Burnout was recently recognised as an “occupational syndrome” by the World Health Organisation. Ignoring it can have serious consequences, including long-term mental and physical distress.
As we move towards a society where mental health is increasingly openly discussed, what can we do to ensure we avoid burnout?
What is Burnout?
Burnout is caused by chronic workplace stress over a period of time. It usually develops gradually, and in a lot of cases the symptoms worsen so slowly that people only consciously notice them when they’re already extreme.
Although different people respond to burnout in different ways, as with all medical issues, the following symptoms may be signs someone’s heading towards it:
- Change in mood – for example, feeling low, anxious, or more irritable than usual
- Difficulties concentrating and sleeping
- Increased negativity, especially towards work
- Feelings of emotional “distance” from work and other activities
- Getting physically ill more often
These symptoms can also be signs of other issues, especially depression. In fact, there’s some debate around the question of whether burnout is a form of depression. There is certainly a lot of overlap, and people displaying these symptoms should consider seeing their doctor, whether they think they have depression or burnout.
The fight against burnout falls into two categories: steps we can take as individuals, and steps employers can take to protect their workers from it.
For employers, it boils down to creating an environment where overwork is discouraged, people are free to take their breaks and leave on time, “switching off” in the evenings and during annual leave is the norm, and workers are empowered to ask for help when they’re struggling. Managers have an important role to play. If they model a routine where healthy boundaries between work and off time are in place, their staff will feel like the same is expected of them.
Stressors such as workplace bullying and incivility should not be tolerated. When they arise, they should be dealt with fairly and promptly. Nobody should have to come to a working environment where they’re fearful or treated badly, and employers who tolerate it have to deal with staff illnesses, high turnover, lower productivity and even legal consequences if the bullying crosses over into discrimination. It’s a moral duty to tackle this behaviour.
Employees tend to be happier when they see their work as meaningful and appreciated. They are also less likely to burn out if they have control over their work and how it is performed, so in all roles, people should be given as much flexibility as possible.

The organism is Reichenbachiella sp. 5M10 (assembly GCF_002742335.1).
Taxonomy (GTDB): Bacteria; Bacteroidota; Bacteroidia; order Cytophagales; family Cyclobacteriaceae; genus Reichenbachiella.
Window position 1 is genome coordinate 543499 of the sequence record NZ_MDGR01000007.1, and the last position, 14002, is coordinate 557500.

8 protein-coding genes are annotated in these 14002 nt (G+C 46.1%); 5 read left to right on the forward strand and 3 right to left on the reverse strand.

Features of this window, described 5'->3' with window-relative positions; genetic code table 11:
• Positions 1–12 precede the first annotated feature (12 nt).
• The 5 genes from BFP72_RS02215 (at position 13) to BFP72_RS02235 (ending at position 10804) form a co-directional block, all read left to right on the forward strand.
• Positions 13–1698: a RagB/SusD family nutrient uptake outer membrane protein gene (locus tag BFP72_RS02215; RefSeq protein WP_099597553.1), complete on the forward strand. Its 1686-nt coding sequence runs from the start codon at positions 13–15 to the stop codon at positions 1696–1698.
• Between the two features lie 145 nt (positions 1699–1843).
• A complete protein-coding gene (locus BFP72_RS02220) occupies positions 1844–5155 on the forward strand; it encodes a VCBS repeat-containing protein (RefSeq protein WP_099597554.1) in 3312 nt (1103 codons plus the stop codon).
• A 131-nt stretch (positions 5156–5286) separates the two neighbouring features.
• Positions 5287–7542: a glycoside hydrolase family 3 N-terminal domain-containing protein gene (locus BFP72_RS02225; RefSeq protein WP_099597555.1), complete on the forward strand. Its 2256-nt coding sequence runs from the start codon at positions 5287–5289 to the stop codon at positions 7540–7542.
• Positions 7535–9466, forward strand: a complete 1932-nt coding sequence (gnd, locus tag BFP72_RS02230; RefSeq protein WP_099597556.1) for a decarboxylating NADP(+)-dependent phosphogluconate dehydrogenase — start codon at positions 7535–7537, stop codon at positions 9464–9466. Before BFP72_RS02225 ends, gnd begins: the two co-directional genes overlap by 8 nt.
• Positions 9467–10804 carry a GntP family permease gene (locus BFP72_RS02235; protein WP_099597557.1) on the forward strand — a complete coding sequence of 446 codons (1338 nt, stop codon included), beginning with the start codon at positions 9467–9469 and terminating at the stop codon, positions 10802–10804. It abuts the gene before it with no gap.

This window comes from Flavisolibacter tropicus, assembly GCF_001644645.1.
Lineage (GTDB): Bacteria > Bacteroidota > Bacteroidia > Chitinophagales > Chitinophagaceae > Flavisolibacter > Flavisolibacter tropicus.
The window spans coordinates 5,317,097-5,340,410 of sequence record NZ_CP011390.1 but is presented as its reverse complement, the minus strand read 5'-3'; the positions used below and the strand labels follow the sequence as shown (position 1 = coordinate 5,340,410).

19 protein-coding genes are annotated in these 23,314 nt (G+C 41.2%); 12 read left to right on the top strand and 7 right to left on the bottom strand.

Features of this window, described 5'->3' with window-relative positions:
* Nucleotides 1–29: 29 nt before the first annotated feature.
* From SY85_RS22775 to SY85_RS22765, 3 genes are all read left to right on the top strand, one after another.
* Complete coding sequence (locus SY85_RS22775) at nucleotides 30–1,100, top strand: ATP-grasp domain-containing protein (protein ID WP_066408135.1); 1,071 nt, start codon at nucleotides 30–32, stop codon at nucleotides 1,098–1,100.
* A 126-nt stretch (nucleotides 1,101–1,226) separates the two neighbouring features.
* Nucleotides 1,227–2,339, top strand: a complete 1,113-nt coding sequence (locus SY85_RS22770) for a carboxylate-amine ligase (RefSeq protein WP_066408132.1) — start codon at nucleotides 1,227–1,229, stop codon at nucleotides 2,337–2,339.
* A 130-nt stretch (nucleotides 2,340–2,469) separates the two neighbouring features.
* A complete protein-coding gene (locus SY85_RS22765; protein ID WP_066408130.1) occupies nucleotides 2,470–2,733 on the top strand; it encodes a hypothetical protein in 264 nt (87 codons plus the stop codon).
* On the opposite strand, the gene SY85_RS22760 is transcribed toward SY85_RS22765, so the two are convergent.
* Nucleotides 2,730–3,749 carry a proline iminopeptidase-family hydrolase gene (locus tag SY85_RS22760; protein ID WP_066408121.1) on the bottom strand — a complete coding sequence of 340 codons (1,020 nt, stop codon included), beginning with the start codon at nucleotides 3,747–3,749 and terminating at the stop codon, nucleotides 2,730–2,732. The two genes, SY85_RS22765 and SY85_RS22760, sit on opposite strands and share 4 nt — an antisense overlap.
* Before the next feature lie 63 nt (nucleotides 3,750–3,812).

Stress is the chief cause of burnout, and excessive workloads are a leading cause of stress. Since there’s a direct correlation between overwork and burnout, employers need to be vigilant about placing too many demands on their staff.
On the employees’ side, there’s plenty that individuals can do to minimise their risk of experiencing burnout:
– Realise you have options and power. When people are under extreme stress, they can feel powerless and start to believe they have nowhere to go to improve their situation. But often a conversation with your line manager can help enormously, especially if you’ve already analysed what’s causing the stress. It might be possible to change your hours to better accommodate your life outside of work, for example, or change your workload. If this isn’t possible, changing your job is always an option.
– Talk to your support network. Burnout is a very common problem and it’s likely you know several people among your family and friends who have experienced it, even if they haven’t spoken about it openly. Though it can be a struggle, try to truly switch off from work concerns when you’re socialising or enjoying family time, and give your loved ones your full attention.
– Speak to a doctor. If your symptoms are worsening, it might be time to talk to your GP. Mental health issues are one of the most common reasons people visit their doctors and one of the leading causes of time off work, so even though it can be nerve-racking to discuss your issues in a medical setting, they will certainly be used to dealing with similar concerns.
– Relax! Relaxation takes different forms for different people; one person might meditate, another may prefer to climb a mountain at the weekend. Physical activity can help in many cases, as can rediscovering a creative passion such as writing, painting or music. Reconnecting with friends can be enormously beneficial to somebody struggling with burnout. Make time for sleep and ensure you have at least a few minutes every day where you don’t have to do anything except relax.
Burnout is a serious issue and it seems to be a growing problem. However, with the growth of the problem comes greater discussion and a stronger focus on the steps both employees and employers can take to guard against it.